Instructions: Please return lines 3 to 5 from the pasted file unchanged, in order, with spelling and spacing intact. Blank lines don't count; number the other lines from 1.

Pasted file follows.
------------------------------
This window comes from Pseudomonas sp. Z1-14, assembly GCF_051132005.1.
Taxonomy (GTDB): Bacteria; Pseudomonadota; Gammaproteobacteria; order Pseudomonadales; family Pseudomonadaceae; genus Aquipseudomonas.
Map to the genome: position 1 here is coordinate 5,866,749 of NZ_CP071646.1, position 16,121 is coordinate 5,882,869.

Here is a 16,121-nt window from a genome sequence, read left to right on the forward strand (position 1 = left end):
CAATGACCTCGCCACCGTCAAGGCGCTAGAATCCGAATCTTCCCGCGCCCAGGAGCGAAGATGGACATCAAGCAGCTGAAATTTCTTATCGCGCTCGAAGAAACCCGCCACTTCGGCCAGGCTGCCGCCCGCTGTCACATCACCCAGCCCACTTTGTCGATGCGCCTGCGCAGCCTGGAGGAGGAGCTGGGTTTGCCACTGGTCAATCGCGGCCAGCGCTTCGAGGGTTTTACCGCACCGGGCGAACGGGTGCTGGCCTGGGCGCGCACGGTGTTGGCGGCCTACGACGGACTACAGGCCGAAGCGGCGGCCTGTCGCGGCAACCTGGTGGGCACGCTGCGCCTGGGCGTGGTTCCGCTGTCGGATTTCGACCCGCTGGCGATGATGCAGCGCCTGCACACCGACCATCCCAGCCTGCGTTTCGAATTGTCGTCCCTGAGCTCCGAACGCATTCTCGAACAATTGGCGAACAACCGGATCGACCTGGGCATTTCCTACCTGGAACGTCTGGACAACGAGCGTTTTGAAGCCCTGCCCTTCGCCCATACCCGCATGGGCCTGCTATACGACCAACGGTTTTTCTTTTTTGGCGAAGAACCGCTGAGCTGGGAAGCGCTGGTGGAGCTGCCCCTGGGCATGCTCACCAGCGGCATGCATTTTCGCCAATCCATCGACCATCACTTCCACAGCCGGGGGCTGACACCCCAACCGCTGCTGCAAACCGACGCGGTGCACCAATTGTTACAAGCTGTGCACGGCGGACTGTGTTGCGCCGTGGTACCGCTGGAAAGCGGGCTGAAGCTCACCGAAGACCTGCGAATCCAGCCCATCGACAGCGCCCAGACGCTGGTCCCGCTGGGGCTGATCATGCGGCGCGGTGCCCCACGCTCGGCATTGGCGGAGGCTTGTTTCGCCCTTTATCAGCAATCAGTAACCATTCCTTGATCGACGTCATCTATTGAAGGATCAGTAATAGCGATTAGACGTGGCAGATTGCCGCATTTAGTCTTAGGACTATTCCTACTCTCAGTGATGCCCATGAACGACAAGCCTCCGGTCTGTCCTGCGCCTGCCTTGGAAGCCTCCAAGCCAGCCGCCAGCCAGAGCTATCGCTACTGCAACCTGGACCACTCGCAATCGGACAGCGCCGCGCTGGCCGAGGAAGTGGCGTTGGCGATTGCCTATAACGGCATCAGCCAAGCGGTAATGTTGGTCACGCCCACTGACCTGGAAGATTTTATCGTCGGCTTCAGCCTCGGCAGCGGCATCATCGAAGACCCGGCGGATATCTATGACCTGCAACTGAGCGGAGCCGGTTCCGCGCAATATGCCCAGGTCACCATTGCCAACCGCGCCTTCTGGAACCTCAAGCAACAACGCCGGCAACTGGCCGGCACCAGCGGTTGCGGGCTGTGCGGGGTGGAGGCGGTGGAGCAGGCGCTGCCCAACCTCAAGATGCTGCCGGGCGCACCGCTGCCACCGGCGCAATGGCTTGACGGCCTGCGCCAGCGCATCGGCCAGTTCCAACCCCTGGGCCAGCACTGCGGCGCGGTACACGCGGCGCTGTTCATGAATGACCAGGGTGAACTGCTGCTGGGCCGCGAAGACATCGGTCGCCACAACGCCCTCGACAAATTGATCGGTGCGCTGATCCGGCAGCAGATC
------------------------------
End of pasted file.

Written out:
Map to the genome: position 1 here is coordinate 5,866,749 of NZ_CP071646.1, position 16,121 is coordinate 5,882,869.

Here is a 16,121-nt window from a genome sequence, read left to right on the forward strand (position 1 = left end):
CAATGACCTCGCCACCGTCAAGGCGCTAGAATCCGAATCTTCCCGCGCCCAGGAGCGAAGATGGACATCAAGCAGCTGAAATTTCTTATCGCGCTCGAAGAAACCCGCCACTTCGGCCAGGCTGCCGCCCGCTGTCACATCACCCAGCCCACTTTGTCGATGCGCCTGCGCAGCCTGGAGGAGGAGCTGGGTTTGCCACTGGTCAATCGCGGCCAGCGCTTCGAGGGTTTTACCGCACCGGGCGAACGGGTGCTGGCCTGGGCGCGCACGGTGTTGGCGGCCTACGACGGACTACAGGCCGAAGCGGCGGCCTGTCGCGGCAACCTGGTGGGCACGCTGCGCCTGGGCGTGGTTCCGCTGTCGGATTTCGACCCGCTGGCGATGATGCAGCGCCTGCACACCGACCATCCCAGCCTGCGTTTCGAATTGTCGTCCCTGAGCTCCGAACGCATTCTCGAACAATTGGCGAACAACCGGATCGACCTGGGCATTTCCTACCTGGAACGTCTGGACAACGAGCGTTTTGAAGCCCTGCCCTTCGCCCATACCCGCATGGGCCTGCTATACGACCAACGGTTTTTCTTTTTTGGCGAAGAACCGCTGAGCTGGGAAGCGCTGGTGGAGCTGCCCCTGGGCATGCTCACCAGCGGCATGCATTTTCGCCAATCCATCGACCATCACTTCCACAGCCGGGGGCTGACACCCCAACCGCTGCTGCAAACCGACGCGGTGCACCAATTGTTACAAGCTGTGCACGGCGGACTGTGTTGCGCCGTGGTACCGCTGGAAAGCGGGCTGAAGCTCACCGAAGACCTGCGAATCCAGCCCATCGACAGCGCCCAGACGCTGGTCCCGCTGGGGCTGATCATGCGGCGCGGTGCCCCACGCTCGGCATTGGCGGAGGCTTGTTTCGCCCTTTATCAGCAATCAGTAACCATTCCTTGATCGACGTCATCTATTGAAGGATCAGTAATAGCGATTAGACGTGGCAGATTGCCGCATTTAGTCTTAGGACTATTCCTACTCTCAGTGATGCCCATGAACGACAAGCCTCCGGTCTGTCCTGCGCCTGCCTTGGAAGCCTCCAAGCCAGCCGCCAGCCAGAGCTATCGCTACTGCAACCTGGACCACTCGCAATCGGACAGCGCCGCGCTGGCCGAGGAAGTGGCGTTGGCGATTGCCTATAACGGCATCAGCCAAGCGGTAATGTTGGTCACGCCCACTGACCTGGAAGATTTTATCGTCGGCTTCAGCCTCGGCAGCGGCATCATCGAAGACCCGGCGGATATCTATGACCTGCAACTGAGCGGAGCCGGTTCCGCGCAATATGCCCAGGTCACCATTGCCAACCGCGCCTTCTGGAACCTCAAGCAACAACGCCGGCAACTGGCCGGCACCAGCGGTTGCGGGCTGTGCGGGGTGGAGGCGGTGGAGCAGGCGCTGCCCAACCTCAAGATGCTGCCGGGCGCACCGCTGCCACCGGCGCAATGGCTTGACGGCCTGCGCCAGCGCATCGGCCAGTTCCAACCCCTGGGCCAGCACTGCGGCGCGGTACACGCGGCGCTGTTCATGAATGACCAGGGTGAACTGCTGCTGGGCCGCGAAGACATCGGTCGCCACAACGCCCTCGACAAATTGATCGGTGCGCTGATCCGGCAGCAGATC